Get all the details of the three most common go-to-market (GTM) motions — bottom-up, middle-out, and top-down — and show how they will impact the path to $100M ARR.
A loose rule of thumb for when a tech company can seriously consider an IPO is when they cross $100M in annual recurring revenue (ARR). While this ARR milestone is clear, what’s not always apparent to founders starting out is that the go-to-market you choose in the early stages will drastically alter how they get there and what their team will look like along the way.
In this post, we’ll outline the three most common go-to-market (GTM) motions, introduce their components, and show how they will impact the path to $100M ARR.
The three most common GTM motions for B2B enterprise companies today, in order of prevalence, are:
Each of these motions have their own strategy across these categories:
We will define each motion, provide examples of companies that execute it, and compare the differences in the aforementioned categories.
Easily the fastest-growing GTM model in recent years, bottom-up is defined by a self-serve, freemium, or open-source product where end users (typically individual contributors) will try, adopt, and potentially start paying for your product without any direct involvement from a sales team.
This motion is also synonymous with product-led growth (PLG), which has become the darling of product GTM given the success of companies like Datadog, Twilio, and Slack. In this motion, the product (through onboarding, OSS) does the selling, providing end users with easy installation and rapid time to value. Features that managers or other senior team members would value are usually kept behind a paywall.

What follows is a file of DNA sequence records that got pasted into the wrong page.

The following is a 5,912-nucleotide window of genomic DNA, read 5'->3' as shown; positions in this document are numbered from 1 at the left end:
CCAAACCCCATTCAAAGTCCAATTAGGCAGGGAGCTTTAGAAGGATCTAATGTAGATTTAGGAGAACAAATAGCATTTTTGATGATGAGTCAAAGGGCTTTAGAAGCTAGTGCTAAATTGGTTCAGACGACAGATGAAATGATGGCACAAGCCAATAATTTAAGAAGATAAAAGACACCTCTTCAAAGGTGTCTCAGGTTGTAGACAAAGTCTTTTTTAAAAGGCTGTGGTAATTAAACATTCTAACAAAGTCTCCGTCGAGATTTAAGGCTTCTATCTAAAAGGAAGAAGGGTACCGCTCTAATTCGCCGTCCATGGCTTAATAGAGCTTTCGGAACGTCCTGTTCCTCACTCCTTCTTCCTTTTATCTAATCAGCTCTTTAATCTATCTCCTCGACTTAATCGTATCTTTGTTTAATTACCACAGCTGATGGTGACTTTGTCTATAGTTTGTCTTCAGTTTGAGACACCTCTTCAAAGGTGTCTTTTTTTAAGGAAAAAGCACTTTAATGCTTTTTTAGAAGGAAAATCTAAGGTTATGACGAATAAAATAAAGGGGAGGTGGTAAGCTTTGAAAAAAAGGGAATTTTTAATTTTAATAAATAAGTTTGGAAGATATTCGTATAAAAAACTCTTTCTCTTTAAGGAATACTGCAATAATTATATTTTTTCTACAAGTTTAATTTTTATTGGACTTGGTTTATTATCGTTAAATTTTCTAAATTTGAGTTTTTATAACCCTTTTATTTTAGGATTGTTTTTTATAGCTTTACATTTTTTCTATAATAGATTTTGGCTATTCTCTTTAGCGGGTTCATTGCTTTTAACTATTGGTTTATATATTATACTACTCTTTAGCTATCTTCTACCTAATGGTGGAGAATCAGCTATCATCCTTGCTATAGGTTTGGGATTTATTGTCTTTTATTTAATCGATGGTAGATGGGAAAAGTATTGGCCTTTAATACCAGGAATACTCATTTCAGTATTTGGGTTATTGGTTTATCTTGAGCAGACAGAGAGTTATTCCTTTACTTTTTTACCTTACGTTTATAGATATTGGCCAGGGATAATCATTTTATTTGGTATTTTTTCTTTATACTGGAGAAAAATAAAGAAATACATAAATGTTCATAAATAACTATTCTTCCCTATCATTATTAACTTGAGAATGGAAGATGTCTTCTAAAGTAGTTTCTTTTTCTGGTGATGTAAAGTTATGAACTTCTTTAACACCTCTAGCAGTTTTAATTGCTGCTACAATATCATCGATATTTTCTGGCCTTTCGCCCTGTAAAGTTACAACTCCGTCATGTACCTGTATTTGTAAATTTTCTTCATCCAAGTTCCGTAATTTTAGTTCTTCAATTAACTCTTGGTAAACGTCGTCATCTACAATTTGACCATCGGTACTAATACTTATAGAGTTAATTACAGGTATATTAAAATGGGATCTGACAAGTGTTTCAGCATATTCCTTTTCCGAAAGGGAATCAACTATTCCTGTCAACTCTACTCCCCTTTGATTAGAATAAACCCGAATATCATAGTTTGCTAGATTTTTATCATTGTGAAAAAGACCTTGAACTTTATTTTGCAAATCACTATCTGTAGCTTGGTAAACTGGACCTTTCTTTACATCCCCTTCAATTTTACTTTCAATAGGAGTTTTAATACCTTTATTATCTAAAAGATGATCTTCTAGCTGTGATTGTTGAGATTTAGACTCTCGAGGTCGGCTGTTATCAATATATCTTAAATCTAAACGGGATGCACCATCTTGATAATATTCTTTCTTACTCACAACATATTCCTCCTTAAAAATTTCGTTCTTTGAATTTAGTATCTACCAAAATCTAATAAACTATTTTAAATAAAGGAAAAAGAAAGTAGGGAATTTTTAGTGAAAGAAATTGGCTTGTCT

Once you hit an inflection point for adoption, a sales team is then layered on top of PLG to start converting free users to paid, to bundle usage inside companies into one larger contract, or to go after net new business to command a higher average contract value (ACV).
For the sales process section, we will look at this through the lens of how prospects discover, try, and buy products and the internal teams in charge of those functions.
Discover (product marketing), Try (product/engineering), Buy (self-serve/sales)
Average contract values for the bottom-up motion tend to be the lowest of the three, usually coming in at or below $20,000.
Since trying and adopting products through PLG is so easy, companies can afford to have lower ACVs since they typically have rapid adoption and customer counts in the hundreds of thousands.
When it comes to team construction for this motion, since the product is your main “sales rep,” the first hires made by the founding engineering team are product and marketing.
When you need to hit the customer adoption milestones of a bottom-up strategy, your product experience has to be airtight. Since trying to have a sales rep or small sales team reach tens of thousands of prospective customers does not scale, product marketing hires become crucial.
Once you have the beginnings of an adoption flywheel, with hundreds or thousands of freemium, self-serve, or OSS users then you can bring on a sales rep or sales team to start converting them to paying customers or higher ACVs.
The middle-out GTM motion is the “have your cake and eat it too” of the three, taking advantage of PLG’s explosive growth with top-down’s higher ACVs.
Companies that execute this GTM motion have products that resonate with ICs, their direct managers, and VPs since the products here are usually deeper in the stack or span multiple teams (databases, data-warehouses, data-analytics, SIEM, etc.).